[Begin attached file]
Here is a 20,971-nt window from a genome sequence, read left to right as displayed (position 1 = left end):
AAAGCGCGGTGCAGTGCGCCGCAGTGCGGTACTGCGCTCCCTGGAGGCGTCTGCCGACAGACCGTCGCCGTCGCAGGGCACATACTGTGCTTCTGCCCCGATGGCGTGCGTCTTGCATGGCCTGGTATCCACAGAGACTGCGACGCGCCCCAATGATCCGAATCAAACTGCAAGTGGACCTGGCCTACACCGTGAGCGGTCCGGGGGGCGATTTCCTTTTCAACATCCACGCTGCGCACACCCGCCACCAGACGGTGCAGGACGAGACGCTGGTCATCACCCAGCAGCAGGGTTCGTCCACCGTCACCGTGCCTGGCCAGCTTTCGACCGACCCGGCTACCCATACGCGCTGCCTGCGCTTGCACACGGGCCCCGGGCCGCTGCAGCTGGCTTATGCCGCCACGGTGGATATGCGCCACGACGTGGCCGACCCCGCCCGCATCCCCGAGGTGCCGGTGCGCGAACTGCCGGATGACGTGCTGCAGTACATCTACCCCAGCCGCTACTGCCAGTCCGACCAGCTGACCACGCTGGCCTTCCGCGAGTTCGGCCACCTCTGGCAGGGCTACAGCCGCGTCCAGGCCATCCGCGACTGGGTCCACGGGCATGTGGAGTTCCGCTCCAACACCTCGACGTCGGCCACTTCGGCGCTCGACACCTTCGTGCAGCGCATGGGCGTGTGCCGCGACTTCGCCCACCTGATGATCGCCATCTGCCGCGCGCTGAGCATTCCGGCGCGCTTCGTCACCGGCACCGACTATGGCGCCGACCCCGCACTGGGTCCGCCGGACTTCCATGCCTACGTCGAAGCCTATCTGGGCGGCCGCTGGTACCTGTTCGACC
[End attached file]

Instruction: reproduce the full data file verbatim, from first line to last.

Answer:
Here is a 20,971-nt window from a genome sequence, read left to right as displayed (position 1 = left end):
AAAGCGCGGTGCAGTGCGCCGCAGTGCGGTACTGCGCTCCCTGGAGGCGTCTGCCGACAGACCGTCGCCGTCGCAGGGCACATACTGTGCTTCTGCCCCGATGGCGTGCGTCTTGCATGGCCTGGTATCCACAGAGACTGCGACGCGCCCCAATGATCCGAATCAAACTGCAAGTGGACCTGGCCTACACCGTGAGCGGTCCGGGGGGCGATTTCCTTTTCAACATCCACGCTGCGCACACCCGCCACCAGACGGTGCAGGACGAGACGCTGGTCATCACCCAGCAGCAGGGTTCGTCCACCGTCACCGTGCCTGGCCAGCTTTCGACCGACCCGGCTACCCATACGCGCTGCCTGCGCTTGCACACGGGCCCCGGGCCGCTGCAGCTGGCTTATGCCGCCACGGTGGATATGCGCCACGACGTGGCCGACCCCGCCCGCATCCCCGAGGTGCCGGTGCGCGAACTGCCGGATGACGTGCTGCAGTACATCTACCCCAGCCGCTACTGCCAGTCCGACCAGCTGACCACGCTGGCCTTCCGCGAGTTCGGCCACCTCTGGCAGGGCTACAGCCGCGTCCAGGCCATCCGCGACTGGGTCCACGGGCATGTGGAGTTCCGCTCCAACACCTCGACGTCGGCCACTTCGGCGCTCGACACCTTCGTGCAGCGCATGGGCGTGTGCCGCGACTTCGCCCACCTGATGATCGCCATCTGCCGCGCGCTGAGCATTCCGGCGCGCTTCGTCACCGGCACCGACTATGGCGCCGACCCCGCACTGGGTCCGCCGGACTTCCATGCCTACGTCGAAGCCTATCTGGGCGGCCGCTGGTACCTGTTCGACC